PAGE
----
Multidecadal Oscillation. Reasons for the observed shrub expansion in SW Greenland are discussed, and it is unlikely that the recent 10–15-year period of favourable conditions could be the most important factor responsible. It is likely that shrub expansion in SW Greenland is mainly caused by land use change, dating back from cessation of Norse settlers activities and extinction of caribou around 1900, albeit depending on regions, and possibly due to cessation of firewood collection. A delayed reaction to the ending of the little ice age cannot be excluded, but seems rather unlikely considering other studies from Greenland. Effects of global warming in SW Greenland must be studied over even longer time periods than the 120 years of the current study.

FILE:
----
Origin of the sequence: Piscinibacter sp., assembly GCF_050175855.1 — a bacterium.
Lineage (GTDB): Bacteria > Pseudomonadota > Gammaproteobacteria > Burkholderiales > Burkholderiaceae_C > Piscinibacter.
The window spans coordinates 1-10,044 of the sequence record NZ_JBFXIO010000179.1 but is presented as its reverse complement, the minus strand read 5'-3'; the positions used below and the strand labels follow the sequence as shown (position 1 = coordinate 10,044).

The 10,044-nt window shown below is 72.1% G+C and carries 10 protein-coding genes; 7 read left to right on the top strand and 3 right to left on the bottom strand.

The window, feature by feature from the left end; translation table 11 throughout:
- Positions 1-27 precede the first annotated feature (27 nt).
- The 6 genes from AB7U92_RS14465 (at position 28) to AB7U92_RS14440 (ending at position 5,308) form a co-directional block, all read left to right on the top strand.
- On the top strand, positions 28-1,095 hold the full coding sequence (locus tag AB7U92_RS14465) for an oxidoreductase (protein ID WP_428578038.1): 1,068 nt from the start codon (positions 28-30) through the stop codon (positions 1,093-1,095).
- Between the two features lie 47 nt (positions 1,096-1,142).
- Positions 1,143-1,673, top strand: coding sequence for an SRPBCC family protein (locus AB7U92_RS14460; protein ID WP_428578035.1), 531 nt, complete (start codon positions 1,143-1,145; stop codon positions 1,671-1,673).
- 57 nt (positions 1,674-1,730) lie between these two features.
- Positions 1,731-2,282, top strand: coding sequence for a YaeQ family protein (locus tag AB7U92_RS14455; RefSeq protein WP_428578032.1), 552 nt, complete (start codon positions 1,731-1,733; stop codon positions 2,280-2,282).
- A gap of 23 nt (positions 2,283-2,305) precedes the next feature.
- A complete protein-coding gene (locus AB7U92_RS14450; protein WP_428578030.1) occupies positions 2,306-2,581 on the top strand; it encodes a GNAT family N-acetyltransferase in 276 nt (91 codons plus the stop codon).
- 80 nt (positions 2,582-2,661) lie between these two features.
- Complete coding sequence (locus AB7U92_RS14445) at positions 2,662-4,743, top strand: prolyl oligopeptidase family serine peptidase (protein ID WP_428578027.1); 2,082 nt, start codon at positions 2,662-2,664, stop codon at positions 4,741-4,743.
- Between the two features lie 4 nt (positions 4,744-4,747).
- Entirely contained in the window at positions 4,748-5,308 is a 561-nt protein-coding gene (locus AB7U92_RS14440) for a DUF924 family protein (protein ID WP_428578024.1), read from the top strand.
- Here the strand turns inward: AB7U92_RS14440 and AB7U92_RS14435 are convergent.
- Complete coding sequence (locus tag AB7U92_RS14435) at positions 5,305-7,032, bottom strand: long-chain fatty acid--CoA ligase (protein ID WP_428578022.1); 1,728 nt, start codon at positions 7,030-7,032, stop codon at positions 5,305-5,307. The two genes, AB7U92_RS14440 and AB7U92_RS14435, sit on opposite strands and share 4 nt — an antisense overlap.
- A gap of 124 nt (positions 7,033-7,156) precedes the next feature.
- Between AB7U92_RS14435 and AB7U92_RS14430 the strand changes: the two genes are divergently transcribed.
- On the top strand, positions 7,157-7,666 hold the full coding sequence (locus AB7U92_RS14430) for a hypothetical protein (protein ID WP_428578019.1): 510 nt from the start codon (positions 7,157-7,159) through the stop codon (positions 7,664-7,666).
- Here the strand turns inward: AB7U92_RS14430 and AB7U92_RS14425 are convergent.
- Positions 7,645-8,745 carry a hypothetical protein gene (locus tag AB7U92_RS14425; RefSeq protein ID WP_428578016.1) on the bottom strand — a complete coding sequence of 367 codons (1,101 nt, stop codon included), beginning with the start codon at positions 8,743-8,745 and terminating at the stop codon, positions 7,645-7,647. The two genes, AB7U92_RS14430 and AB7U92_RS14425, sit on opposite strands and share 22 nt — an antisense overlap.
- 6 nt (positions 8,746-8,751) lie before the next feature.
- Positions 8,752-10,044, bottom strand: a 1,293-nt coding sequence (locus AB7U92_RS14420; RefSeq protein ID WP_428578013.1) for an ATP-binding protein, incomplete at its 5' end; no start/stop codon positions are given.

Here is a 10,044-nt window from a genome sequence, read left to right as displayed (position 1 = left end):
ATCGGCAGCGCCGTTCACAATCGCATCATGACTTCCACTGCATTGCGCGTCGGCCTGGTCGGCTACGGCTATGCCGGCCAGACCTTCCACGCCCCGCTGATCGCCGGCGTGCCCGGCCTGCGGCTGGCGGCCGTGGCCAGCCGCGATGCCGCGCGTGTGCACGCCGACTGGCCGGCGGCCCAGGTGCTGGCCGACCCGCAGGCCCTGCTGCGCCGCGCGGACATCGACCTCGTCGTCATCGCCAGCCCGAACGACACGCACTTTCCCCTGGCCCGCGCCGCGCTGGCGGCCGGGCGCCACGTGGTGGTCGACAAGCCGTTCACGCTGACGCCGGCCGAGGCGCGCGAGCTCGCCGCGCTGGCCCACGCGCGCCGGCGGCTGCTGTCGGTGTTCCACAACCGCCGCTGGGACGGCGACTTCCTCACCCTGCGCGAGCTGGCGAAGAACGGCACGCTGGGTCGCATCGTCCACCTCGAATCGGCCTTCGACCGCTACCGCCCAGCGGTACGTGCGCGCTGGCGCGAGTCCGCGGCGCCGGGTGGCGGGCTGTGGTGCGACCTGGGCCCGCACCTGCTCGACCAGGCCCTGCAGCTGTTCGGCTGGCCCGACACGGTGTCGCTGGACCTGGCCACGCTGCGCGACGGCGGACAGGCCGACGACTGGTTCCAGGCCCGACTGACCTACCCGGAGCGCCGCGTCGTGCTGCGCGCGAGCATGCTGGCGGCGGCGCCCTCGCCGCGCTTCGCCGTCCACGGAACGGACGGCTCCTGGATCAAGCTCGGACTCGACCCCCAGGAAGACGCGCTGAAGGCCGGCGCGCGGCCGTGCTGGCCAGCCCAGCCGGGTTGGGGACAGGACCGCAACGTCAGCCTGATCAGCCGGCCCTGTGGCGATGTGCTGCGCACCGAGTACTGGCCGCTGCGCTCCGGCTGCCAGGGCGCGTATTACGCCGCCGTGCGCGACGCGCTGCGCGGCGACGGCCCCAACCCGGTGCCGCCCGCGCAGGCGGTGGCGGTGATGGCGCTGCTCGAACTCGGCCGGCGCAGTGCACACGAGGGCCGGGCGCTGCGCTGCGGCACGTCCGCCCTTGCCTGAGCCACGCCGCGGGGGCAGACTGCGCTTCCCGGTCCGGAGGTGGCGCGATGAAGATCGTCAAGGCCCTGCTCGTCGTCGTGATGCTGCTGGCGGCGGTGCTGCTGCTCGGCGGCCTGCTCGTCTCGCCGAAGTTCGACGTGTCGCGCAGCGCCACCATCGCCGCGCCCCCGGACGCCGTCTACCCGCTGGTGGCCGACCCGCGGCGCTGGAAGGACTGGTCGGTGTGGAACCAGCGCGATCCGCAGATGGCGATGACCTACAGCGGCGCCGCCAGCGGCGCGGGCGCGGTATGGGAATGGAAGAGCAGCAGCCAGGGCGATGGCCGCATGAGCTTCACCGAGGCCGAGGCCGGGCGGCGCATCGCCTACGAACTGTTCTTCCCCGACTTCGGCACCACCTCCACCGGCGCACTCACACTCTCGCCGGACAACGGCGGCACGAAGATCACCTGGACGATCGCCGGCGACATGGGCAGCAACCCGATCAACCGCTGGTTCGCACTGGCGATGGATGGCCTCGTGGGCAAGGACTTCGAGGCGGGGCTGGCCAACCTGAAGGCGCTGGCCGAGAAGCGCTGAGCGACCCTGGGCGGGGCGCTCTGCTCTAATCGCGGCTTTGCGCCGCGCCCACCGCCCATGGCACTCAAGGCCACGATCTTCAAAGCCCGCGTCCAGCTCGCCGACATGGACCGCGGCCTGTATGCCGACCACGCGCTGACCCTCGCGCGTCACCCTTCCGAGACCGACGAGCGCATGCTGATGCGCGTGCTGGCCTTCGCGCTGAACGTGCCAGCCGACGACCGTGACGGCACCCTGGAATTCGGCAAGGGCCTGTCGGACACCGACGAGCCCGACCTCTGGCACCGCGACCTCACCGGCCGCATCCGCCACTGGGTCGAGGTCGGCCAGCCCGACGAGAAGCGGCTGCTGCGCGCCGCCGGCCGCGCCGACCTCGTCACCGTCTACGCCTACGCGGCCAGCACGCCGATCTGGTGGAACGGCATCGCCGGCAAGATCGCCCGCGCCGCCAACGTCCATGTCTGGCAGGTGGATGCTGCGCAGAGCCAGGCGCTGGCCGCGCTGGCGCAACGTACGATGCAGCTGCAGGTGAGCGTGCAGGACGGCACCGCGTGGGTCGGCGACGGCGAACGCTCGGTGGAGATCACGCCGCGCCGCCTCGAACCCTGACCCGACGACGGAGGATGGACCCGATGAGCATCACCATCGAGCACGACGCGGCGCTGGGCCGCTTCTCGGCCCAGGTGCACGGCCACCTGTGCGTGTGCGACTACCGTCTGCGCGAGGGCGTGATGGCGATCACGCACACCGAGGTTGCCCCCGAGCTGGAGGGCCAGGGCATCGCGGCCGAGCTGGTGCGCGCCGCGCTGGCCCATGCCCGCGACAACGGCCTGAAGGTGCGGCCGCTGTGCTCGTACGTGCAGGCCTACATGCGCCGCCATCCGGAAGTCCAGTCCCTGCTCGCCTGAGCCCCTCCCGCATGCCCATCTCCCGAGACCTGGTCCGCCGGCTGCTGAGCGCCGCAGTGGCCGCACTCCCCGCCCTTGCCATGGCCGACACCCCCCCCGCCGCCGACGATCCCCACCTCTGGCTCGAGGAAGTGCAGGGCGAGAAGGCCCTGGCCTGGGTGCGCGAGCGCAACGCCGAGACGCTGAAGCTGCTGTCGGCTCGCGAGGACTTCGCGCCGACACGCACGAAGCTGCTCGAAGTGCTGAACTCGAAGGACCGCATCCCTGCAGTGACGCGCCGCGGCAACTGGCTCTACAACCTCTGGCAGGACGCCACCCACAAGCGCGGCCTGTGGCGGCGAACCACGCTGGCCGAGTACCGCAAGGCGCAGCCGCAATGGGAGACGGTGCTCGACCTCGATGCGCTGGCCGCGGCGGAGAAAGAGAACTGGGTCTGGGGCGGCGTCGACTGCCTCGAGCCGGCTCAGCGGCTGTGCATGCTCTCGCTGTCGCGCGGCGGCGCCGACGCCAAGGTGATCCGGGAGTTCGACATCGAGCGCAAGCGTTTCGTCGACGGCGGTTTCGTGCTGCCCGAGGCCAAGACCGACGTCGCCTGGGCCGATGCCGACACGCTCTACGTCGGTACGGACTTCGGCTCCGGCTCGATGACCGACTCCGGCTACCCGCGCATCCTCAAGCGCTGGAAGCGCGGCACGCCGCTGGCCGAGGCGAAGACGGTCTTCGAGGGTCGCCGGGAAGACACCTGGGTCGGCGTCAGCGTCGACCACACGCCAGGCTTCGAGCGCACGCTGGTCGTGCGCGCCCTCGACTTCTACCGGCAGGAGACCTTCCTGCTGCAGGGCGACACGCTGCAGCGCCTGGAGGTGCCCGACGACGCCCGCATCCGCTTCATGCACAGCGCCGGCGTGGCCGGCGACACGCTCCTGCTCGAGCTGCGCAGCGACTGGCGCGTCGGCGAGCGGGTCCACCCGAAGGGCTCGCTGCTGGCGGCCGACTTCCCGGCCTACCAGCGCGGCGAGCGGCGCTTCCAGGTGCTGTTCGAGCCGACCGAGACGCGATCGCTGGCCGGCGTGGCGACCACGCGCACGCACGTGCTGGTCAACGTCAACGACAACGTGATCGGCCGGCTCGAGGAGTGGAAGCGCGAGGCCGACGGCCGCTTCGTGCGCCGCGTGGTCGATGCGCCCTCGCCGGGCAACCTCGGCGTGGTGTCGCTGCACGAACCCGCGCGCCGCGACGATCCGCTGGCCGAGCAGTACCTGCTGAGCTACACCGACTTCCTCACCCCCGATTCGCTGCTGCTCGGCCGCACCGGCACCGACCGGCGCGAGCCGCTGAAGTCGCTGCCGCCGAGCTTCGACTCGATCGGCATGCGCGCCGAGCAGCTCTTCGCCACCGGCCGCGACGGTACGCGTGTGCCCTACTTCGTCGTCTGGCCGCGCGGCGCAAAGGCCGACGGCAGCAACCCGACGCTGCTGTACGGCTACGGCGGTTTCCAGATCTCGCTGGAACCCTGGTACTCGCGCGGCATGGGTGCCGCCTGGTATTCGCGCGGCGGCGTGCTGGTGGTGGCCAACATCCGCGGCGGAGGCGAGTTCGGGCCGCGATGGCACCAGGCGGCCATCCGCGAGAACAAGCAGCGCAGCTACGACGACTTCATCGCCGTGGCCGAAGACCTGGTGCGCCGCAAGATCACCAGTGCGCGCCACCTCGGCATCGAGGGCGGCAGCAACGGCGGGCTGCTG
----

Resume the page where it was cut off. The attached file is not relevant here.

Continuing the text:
To answer the third question a novel method for passive warming was applied by using transparent bags installed on selected twigs. The experiment was conducted in SW Greenland in summer 2010 and 2011. In 2010 closed bags were used, while in the second season perforated bags were chosen to reduce the magnitude of passive warming. Shrubs on S vs. N facing slopes were investigated, including effects on terminal vs. side twigs. Radial growth of the annual rings of the twigs was measured, while growth during the experimental season divided by the growth during the previous season was used in the statistical analysis. Summer 2010 was the warmest measured in SW Greenland; although slightly cooler, summer 2011 was still the 7th warmest registered. Both summers were characterised by low precipitation. In 2010 the radial growth responded negatively to experimental warming due to deleterious temperatures caused by the treatment. The modified treatment (with perforated bags) in 2011 showed no negative effects, but did not result in higher growth either. There were no differences in the effect of warming comparing shrubs on S vs. N facing slopes or between terminal vs. side twigs. Due to higher summer temperatures, the growth in the control twigs was considerably higher in 2010 compa red to 2009. Although summer 2011 was slightly cooler, the growth remained on a similar level on S facing slopes but was slightly lower on the N facing slopes. It is concluded that radial growth of the shrubs was not limited by temperature in 2010 and possibly not in 2011. The limited effect of experimental warming was most likely caused by unusually high temperatures in the two growth seasons. The only partial heating of the shrubs could be responsible for the absence of effect of warming in 2011 on N facing slopes.